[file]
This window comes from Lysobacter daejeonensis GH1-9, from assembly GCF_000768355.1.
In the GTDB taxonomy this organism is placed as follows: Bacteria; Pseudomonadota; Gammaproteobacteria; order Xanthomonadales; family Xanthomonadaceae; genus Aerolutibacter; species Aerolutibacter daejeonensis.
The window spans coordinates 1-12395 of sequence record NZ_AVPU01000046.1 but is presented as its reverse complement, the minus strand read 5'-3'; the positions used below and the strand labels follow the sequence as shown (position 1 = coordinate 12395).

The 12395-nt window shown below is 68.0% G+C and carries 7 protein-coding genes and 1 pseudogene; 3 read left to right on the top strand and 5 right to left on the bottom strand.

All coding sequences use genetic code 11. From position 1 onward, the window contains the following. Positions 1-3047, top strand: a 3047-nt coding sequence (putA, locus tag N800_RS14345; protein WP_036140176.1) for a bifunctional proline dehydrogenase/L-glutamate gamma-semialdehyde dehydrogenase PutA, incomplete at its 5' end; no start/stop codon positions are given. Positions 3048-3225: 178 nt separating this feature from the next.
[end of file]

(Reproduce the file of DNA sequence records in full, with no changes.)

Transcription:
This window comes from Lysobacter daejeonensis GH1-9, from assembly GCF_000768355.1.
In the GTDB taxonomy this organism is placed as follows: Bacteria; Pseudomonadota; Gammaproteobacteria; order Xanthomonadales; family Xanthomonadaceae; genus Aerolutibacter; species Aerolutibacter daejeonensis.
The window spans coordinates 1-12395 of sequence record NZ_AVPU01000046.1 but is presented as its reverse complement, the minus strand read 5'-3'; the positions used below and the strand labels follow the sequence as shown (position 1 = coordinate 12395).

The 12395-nt window shown below is 68.0% G+C and carries 7 protein-coding genes and 1 pseudogene; 3 read left to right on the top strand and 5 right to left on the bottom strand.

All coding sequences use genetic code 11. From position 1 onward, the window contains the following. Positions 1-3047, top strand: a 3047-nt coding sequence (putA, locus tag N800_RS14345; protein WP_036140176.1) for a bifunctional proline dehydrogenase/L-glutamate gamma-semialdehyde dehydrogenase PutA, incomplete at its 5' end; no start/stop codon positions are given. Positions 3048-3225: 178 nt separating this feature from the next.